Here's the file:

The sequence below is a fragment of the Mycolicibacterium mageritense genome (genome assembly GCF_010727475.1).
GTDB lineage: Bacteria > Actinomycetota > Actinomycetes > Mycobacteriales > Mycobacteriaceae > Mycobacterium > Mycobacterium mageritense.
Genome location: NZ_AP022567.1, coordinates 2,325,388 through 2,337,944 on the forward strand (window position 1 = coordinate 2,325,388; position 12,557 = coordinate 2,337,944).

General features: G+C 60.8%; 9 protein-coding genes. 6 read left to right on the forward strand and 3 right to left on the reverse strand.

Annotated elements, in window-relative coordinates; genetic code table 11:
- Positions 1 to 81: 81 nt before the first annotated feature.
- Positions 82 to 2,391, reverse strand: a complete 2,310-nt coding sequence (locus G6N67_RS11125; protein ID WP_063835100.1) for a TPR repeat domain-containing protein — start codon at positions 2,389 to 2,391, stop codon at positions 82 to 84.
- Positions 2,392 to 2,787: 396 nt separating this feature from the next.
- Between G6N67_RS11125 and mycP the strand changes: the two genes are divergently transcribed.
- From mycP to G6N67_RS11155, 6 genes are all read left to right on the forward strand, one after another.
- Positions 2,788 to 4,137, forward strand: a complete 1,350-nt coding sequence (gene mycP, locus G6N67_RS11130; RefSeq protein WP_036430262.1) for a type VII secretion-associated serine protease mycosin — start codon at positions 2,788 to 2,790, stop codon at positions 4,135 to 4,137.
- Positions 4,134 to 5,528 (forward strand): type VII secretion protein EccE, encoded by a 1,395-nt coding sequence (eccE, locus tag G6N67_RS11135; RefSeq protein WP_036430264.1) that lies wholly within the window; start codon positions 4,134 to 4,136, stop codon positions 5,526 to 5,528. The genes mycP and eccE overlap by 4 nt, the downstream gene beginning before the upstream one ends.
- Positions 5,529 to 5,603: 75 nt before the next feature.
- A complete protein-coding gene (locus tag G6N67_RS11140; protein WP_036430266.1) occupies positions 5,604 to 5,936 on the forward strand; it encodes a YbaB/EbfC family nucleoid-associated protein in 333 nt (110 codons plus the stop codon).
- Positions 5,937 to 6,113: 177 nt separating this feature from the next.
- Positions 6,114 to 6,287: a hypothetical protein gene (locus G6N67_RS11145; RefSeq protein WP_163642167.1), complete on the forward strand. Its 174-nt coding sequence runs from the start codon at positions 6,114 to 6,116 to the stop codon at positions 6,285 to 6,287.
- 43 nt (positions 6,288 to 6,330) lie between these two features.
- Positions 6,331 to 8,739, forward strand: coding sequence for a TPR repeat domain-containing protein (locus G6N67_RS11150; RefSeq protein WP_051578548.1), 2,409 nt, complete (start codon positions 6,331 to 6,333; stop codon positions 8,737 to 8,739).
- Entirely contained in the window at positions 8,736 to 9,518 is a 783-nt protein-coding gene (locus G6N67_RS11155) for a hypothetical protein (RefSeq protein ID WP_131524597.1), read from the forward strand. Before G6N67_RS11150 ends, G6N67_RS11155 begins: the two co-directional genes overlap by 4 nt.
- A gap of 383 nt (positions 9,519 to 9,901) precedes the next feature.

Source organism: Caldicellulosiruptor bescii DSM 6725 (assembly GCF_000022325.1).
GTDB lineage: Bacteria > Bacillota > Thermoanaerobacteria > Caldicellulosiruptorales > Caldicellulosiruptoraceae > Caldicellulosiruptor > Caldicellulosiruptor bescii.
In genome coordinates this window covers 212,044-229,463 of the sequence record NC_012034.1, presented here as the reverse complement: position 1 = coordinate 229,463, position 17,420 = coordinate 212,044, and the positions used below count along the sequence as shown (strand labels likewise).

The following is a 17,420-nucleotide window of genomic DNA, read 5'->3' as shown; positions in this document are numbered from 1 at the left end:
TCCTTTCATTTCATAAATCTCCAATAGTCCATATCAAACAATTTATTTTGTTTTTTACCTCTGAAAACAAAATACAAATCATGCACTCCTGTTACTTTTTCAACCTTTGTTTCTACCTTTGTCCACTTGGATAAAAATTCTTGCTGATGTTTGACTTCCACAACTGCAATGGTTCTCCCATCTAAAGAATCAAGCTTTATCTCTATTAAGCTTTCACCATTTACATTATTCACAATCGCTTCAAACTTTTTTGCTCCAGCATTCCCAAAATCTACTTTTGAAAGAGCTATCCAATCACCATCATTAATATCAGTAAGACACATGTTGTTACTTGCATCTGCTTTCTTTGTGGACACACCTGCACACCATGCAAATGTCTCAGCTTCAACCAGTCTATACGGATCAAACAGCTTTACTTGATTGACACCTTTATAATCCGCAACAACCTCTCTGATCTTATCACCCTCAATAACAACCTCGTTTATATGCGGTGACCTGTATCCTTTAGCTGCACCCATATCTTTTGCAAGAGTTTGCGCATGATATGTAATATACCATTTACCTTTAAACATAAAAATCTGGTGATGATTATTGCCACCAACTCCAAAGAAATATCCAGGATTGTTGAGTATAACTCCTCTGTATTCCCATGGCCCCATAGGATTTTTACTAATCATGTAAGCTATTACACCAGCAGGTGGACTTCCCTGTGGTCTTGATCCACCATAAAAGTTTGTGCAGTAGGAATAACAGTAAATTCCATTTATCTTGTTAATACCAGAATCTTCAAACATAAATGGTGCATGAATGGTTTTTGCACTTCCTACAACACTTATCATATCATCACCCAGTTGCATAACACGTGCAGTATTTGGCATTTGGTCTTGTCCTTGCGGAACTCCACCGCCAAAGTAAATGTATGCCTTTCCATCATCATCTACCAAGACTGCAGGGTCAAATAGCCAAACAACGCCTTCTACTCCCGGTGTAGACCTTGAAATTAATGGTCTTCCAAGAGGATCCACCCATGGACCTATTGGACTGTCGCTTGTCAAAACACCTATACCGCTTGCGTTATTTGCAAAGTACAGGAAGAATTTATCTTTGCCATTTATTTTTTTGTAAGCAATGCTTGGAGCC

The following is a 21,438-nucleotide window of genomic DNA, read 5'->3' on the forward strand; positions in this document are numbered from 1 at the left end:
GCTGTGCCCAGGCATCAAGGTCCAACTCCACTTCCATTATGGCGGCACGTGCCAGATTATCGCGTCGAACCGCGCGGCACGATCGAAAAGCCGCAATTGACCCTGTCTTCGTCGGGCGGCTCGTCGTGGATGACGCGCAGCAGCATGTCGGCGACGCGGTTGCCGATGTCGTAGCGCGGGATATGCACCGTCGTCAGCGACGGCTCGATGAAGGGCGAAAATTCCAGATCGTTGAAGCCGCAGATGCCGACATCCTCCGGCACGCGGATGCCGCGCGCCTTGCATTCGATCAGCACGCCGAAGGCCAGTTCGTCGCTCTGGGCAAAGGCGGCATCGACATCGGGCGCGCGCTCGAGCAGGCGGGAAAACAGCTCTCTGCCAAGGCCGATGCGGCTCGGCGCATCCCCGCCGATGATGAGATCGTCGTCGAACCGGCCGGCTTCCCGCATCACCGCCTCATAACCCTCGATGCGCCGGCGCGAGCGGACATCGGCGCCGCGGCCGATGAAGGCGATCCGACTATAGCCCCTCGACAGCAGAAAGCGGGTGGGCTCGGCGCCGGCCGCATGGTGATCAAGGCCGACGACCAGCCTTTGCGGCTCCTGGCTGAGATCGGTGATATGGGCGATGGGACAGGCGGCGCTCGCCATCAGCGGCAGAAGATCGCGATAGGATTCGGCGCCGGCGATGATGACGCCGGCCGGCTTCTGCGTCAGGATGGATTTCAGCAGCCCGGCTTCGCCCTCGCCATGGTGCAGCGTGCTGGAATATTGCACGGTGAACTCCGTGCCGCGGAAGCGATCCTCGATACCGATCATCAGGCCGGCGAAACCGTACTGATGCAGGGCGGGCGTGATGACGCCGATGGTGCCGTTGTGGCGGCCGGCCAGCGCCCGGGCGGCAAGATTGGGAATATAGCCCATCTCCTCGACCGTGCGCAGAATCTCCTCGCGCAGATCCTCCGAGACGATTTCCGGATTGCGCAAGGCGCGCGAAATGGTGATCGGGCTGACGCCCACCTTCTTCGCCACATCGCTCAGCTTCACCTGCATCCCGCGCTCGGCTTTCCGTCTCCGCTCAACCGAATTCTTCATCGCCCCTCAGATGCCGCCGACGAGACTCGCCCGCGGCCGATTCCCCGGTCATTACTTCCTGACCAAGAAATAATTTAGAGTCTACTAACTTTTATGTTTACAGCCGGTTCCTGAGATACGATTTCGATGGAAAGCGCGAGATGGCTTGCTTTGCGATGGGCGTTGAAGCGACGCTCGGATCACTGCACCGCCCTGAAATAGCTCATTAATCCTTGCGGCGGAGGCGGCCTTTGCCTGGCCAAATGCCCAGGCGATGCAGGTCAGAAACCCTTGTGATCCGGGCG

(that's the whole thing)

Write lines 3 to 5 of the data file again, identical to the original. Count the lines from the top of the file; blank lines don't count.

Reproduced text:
Genome location: NZ_AP022567.1, coordinates 2,325,388 through 2,337,944 on the forward strand (window position 1 = coordinate 2,325,388; position 12,557 = coordinate 2,337,944).

General features: G+C 60.8%; 9 protein-coding genes. 6 read left to right on the forward strand and 3 right to left on the reverse strand.

Annotated elements, in window-relative coordinates; genetic code table 11: